Karoo Heartland Churches

Looking through everything I have that still needs to be posted I decided to take three Karoo churches and make up one Random… Karoo churches post.  Just about every small town in the Karoo Heartland of the Eastern Cape has a remarkable church of some sort.
Cradock must have one of the most memorable Karoo Heartland churches there are.  It stands at the top of Church Street and is known as the “Mother” Church.  The church was completed in 1868 on the same site as the first Dutch Reformed church in the town.  This church community was also the first in Cradock and was established in 1824, 10 years after the town received it’s name.  The design of the church was based on the “St Martins-in-the-Fields” church in Trafalgar Square in London. and the great South African statesman and first President, Paul Kruger, was christened here in 1826.  During the Anglo-Boer War, the roof of the church was used as a look-out post by the British soldiers who occupied the town.

On the other end of the spectrum you will also find churches that is a lot less imposing yet still has historical value to the area its located in.  In the village if Middleton you will find a Methodist church that is probably smaller than most houses.  The church was built in 1903 and only has 5 rows of seats.  It has services in it every Sunday for the residents of the village which is run by the Noupoort Christian Care Centre who owns the village and uses it as part of their rehabilitation process for drug and alcohol addicts.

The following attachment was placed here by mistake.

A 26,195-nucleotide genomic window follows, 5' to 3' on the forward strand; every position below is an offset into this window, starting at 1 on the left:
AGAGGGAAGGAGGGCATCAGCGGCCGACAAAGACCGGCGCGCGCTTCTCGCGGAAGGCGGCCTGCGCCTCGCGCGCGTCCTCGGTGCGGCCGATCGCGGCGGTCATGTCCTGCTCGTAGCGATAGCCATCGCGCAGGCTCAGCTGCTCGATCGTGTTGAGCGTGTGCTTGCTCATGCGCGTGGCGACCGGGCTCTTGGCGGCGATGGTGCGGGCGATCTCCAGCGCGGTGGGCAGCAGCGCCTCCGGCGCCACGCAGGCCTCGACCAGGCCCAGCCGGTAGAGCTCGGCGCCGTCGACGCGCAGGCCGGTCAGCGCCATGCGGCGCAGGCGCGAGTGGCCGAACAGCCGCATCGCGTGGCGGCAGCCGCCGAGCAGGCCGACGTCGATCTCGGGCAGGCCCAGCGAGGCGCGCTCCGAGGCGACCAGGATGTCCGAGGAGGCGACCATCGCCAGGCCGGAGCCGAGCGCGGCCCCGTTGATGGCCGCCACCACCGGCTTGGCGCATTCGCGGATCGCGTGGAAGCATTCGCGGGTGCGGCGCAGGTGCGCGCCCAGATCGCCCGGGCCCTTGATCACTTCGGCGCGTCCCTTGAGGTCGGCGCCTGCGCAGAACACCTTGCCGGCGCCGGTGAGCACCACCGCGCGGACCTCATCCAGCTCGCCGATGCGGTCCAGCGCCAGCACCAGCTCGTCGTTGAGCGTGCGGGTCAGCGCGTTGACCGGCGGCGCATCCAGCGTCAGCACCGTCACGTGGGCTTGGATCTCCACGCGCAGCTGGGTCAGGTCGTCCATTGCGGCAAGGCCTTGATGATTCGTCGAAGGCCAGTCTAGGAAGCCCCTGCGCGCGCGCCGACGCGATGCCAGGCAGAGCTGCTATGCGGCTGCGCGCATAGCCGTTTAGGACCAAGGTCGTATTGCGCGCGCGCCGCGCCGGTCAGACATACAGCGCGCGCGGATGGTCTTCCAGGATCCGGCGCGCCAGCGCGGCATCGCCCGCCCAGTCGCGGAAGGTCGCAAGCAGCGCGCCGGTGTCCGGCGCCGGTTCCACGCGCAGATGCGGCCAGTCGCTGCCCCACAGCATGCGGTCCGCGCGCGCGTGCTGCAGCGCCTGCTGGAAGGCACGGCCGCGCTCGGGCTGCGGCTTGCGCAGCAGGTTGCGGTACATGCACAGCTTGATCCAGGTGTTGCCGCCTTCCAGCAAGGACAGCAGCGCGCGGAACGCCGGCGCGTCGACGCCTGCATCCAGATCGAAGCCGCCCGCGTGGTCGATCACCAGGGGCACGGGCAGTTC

A little further to the north west is the village of Nieu-Bethesda.  Built in 1905, the Dutch Reformed Church is the grandest edifice in the village, with its long gothic spire reaching to the sky.  A decline in the town resulted in a dwindling of the numbers of the congregation and the church has not had a permanent minister since 1961 with the Sunday service being performed by a minister from Graaff-Reinet.  There is some fine wooden carvings on the old church pews and the original chandeliers are quite unique. 

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  1. Gaelyn

    Have to admit some of the churches I've seen in SA are remarkable.